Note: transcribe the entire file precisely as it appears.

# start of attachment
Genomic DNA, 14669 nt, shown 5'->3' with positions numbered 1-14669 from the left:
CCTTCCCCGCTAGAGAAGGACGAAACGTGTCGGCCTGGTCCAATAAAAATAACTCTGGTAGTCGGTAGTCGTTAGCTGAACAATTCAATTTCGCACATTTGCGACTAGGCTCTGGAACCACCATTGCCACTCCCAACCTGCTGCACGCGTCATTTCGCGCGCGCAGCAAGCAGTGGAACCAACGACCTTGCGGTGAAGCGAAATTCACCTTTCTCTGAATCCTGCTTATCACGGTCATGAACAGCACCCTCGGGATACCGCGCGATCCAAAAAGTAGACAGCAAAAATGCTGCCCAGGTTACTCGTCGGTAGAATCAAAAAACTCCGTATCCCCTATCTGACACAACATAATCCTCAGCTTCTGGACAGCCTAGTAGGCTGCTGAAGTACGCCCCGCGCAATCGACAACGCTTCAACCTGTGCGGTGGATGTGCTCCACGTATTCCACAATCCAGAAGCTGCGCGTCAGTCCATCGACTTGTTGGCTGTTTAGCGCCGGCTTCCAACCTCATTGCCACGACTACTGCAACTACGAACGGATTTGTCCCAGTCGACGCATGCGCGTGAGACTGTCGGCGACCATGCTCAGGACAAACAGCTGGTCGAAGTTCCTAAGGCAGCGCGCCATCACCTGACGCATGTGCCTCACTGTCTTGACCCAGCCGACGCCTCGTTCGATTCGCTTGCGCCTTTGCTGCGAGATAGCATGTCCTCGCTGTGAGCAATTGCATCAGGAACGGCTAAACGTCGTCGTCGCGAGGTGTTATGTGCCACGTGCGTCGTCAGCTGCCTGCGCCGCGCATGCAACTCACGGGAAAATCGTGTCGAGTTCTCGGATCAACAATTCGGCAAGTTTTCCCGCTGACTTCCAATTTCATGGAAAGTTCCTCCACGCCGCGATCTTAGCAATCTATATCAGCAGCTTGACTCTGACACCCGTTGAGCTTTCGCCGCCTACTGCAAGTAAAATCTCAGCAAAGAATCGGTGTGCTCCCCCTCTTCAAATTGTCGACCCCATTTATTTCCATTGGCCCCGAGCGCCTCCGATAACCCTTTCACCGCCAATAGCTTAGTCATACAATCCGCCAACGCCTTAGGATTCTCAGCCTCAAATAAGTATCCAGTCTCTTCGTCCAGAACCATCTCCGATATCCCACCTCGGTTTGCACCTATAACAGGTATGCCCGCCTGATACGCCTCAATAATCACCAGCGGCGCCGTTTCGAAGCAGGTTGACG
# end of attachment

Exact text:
Genomic DNA, 14669 nt, shown 5'->3' with positions numbered 1-14669 from the left:
CCTTCCCCGCTAGAGAAGGACGAAACGTGTCGGCCTGGTCCAATAAAAATAACTCTGGTAGTCGGTAGTCGTTAGCTGAACAATTCAATTTCGCACATTTGCGACTAGGCTCTGGAACCACCATTGCCACTCCCAACCTGCTGCACGCGTCATTTCGCGCGCGCAGCAAGCAGTGGAACCAACGACCTTGCGGTGAAGCGAAATTCACCTTTCTCTGAATCCTGCTTATCACGGTCATGAACAGCACCCTCGGGATACCGCGCGATCCAAAAAGTAGACAGCAAAAATGCTGCCCAGGTTACTCGTCGGTAGAATCAAAAAACTCCGTATCCCCTATCTGACACAACATAATCCTCAGCTTCTGGACAGCCTAGTAGGCTGCTGAAGTACGCCCCGCGCAATCGACAACGCTTCAACCTGTGCGGTGGATGTGCTCCACGTATTCCACAATCCAGAAGCTGCGCGTCAGTCCATCGACTTGTTGGCTGTTTAGCGCCGGCTTCCAACCTCATTGCCACGACTACTGCAACTACGAACGGATTTGTCCCAGTCGACGCATGCGCGTGAGACTGTCGGCGACCATGCTCAGGACAAACAGCTGGTCGAAGTTCCTAAGGCAGCGCGCCATCACCTGACGCATGTGCCTCACTGTCTTGACCCAGCCGACGCCTCGTTCGATTCGCTTGCGCCTTTGCTGCGAGATAGCATGTCCTCGCTGTGAGCAATTGCATCAGGAACGGCTAAACGTCGTCGTCGCGAGGTGTTATGTGCCACGTGCGTCGTCAGCTGCCTGCGCCGCGCATGCAACTCACGGGAAAATCGTGTCGAGTTCTCGGATCAACAATTCGGCAAGTTTTCCCGCTGACTTCCAATTTCATGGAAAGTTCCTCCACGCCGCGATCTTAGCAATCTATATCAGCAGCTTGACTCTGACACCCGTTGAGCTTTCGCCGCCTACTGCAAGTAAAATCTCAGCAAAGAATCGGTGTGCTCCCCCTCTTCAAATTGTCGACCCCATTTATTTCCATTGGCCCCGAGCGCCTCCGATAACCCTTTCACCGCCAATAGCTTAGTCATACAATCCGCCAACGCCTTAGGATTCTCAGCCTCAAATAAGTATCCAGTCTCTTCGTCCAGAACCATCTCCGATATCCCACCTCGGTTTGCACCTATAACAGGTATGCCCGCCTGATACGCCTCAATAATCACCAGCGGCGCCGTTTCGAAGCAGGTTGACG